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Re: Arm ports build machines (was Re: Arch qualification for buster: call for DSA, Security, toolchain concerns)

On Fri, Jun 29, 2018 at 5:21 PM, Steve McIntyre <steve@einval.com> wrote:

>>2G is also way too little memory these days for a new buildd.
> Nod - lots of packages are just too big for that now.

 apologies for repeating it again: this is why i'm recommending people
try "-Wl,--no-keep-memory" on the linker phase as if it works as
intended it will almost certainly drastically reduce memory usage to
the point where it will stay, for the majority of packages, well
within the 2GB limit i.e. within resident RAM.

 i'm really not sure why the discussions continue not to take this
into account, repeating the status-quo and accepting "packages are too
big" as if there is absolutely no possible way that this problem may
be solved or even attempted to be solved... ever.  i am very confused
by this.  perhaps it is down to latency in discussions as new people
contribute (but have signficant delay on reading), i don't know.

> Future options
> ==============
> I understand DSA's reluctance to continue supporting dev boards as
> build platforms - I've been the one working on some of these machines
> in the machine room at Arm, and it's painful when you can't reliably
> reboot or get onto the console of crashed machines. We've also had a
> spate of disk failures recently which has caused extended downtime.

 that is not a surprise to hear: the massive thrashing caused by the
linker phase not being possible to be RAM-resident will be absolutely
hammering the drives beyond reasonable wear-and-tear limits.  which is
why i'm recommending people try "-Wl,--no-keep-memory".

 ... oh, i have an idea which people might like to consider trying.
it's to use "-Wl,--no-keep-memory" on the linker phase of 32-bit
builds.  did i mention that already? :)  it might save some build
hardware from being destroyed if people try using

> I'm just in the middle of switching the arm64 machines here to using
> SW RAID to mitigate that in future, and that's just not an option on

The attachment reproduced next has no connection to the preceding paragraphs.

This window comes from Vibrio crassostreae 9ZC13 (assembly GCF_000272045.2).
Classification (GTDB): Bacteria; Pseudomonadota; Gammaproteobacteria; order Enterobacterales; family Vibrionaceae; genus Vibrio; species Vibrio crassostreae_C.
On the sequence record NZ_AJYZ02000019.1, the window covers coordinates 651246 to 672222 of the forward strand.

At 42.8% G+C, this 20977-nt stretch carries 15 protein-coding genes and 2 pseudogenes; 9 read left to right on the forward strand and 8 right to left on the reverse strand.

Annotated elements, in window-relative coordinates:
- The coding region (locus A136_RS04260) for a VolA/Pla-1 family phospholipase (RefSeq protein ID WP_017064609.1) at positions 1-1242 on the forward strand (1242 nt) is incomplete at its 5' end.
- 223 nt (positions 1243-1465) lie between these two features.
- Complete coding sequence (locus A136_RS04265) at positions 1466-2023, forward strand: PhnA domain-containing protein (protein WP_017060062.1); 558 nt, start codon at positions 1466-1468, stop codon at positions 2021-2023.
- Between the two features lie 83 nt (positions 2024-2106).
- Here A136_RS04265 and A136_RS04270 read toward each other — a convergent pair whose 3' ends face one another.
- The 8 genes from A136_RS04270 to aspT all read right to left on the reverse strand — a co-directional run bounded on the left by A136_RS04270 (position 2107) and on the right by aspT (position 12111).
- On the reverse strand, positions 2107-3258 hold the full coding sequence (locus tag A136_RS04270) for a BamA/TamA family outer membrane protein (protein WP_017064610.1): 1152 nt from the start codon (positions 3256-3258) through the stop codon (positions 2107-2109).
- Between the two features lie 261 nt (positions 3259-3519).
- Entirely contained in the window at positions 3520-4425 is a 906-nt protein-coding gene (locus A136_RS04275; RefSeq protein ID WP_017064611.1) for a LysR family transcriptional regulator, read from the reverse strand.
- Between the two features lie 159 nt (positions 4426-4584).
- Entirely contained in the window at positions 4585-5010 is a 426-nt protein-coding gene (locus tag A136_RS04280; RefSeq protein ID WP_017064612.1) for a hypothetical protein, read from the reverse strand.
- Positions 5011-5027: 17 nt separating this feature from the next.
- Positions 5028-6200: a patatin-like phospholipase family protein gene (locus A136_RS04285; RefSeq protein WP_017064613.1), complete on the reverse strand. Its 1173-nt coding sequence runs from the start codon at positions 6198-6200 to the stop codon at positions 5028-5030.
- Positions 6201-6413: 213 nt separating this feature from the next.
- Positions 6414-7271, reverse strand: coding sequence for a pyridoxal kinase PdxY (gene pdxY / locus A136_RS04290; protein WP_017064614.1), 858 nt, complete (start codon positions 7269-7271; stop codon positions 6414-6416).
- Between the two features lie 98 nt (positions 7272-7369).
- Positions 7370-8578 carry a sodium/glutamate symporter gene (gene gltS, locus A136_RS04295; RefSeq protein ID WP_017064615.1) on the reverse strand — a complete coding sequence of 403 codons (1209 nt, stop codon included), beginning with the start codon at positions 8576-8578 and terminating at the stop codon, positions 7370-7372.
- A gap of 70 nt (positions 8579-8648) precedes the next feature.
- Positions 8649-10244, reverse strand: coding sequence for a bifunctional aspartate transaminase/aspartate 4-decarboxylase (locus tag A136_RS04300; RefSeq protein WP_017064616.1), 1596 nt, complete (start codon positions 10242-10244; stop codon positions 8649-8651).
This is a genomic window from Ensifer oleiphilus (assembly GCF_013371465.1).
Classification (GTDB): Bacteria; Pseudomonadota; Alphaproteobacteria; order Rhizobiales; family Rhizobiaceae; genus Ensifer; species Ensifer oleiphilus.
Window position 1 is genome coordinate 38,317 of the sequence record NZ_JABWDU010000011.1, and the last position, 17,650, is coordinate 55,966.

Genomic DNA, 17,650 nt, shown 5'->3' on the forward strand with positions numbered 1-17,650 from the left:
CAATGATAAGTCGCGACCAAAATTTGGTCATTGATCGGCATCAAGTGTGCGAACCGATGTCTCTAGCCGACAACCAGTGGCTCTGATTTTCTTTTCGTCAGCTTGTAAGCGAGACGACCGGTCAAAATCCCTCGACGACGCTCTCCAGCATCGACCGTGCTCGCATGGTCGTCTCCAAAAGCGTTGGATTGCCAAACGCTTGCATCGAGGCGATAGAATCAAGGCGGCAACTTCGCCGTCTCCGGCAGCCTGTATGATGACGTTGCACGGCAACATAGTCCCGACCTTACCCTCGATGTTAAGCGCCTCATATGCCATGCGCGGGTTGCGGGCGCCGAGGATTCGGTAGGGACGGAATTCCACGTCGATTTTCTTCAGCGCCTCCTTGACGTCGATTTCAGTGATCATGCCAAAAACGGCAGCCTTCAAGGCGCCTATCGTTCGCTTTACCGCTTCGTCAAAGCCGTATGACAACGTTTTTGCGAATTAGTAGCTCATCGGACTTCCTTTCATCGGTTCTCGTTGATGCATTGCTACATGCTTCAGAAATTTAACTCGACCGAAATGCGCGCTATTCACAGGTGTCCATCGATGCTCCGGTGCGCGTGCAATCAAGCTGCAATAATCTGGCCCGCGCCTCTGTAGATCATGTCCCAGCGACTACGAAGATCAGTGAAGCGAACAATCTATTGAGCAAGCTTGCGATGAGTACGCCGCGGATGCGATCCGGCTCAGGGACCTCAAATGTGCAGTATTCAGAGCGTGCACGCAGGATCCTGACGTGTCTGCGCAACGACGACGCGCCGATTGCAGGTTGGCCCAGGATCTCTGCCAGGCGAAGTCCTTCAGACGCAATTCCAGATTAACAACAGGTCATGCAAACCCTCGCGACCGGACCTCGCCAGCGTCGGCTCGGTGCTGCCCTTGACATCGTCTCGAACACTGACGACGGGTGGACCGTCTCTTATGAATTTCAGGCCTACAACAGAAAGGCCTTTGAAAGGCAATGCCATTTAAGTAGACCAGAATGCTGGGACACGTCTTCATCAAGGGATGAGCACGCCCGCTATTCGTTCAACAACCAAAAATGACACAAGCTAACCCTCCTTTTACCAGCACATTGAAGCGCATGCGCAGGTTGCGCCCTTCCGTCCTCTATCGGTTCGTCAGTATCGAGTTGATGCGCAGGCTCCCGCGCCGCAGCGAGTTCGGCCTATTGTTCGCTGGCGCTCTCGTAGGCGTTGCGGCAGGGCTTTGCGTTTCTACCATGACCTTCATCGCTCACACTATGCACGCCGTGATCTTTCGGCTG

> the dev boards. We want to move away from dev boards for these
> reasons, at the very least.

 most of them won't have native SATA: very few 32-bit ARM systems do.
GbE is not that common either (so decent-speed network drives are
challenging, as well).  so they'll almost certainly be USB-based
(USB-to-SATA, which is known-unreliable), and putting such vast
amounts of drive-hammering through USB-to-SATA due to thrashing isn't
going to help :)

 the allwinner A20 and R40 are the two low-cost ARM systems that i'm
aware of that have native SATA.

 there is however a new devboard that is reasonably cheap and should
be available really soon: the Rock64Pro (not to be confused with the
Rock64, which does NOT have PCie), from pine64:

 it's one of the first *low-cost* ARM dev-boards that i've seen which
has 4GB of RAM and has a 4x PCIe slot.  the team have tested it out
with an NVMe SSD and also 4x SATA PCIe cards: they easily managed to
hit 20 Gigabits per second on the NVMe drive (2500 mbytes/sec).

 also worth noting, they're working on a 2U rackmount server which
will have i think something insane like 48 Rock64Pro boards in one
full-length case.

 the Rock64Pro uses the RK3399 which is a 4-core CortexA53 plus 2-core
CortexA72 for a total 6-core SMP system, all 64-bit.

 if anyone would like me to have a word with TL Lim (the CEO of
pine64) i can see if he is willing and able to donate some Rock64Pro
boards to the debian farm, let me know.


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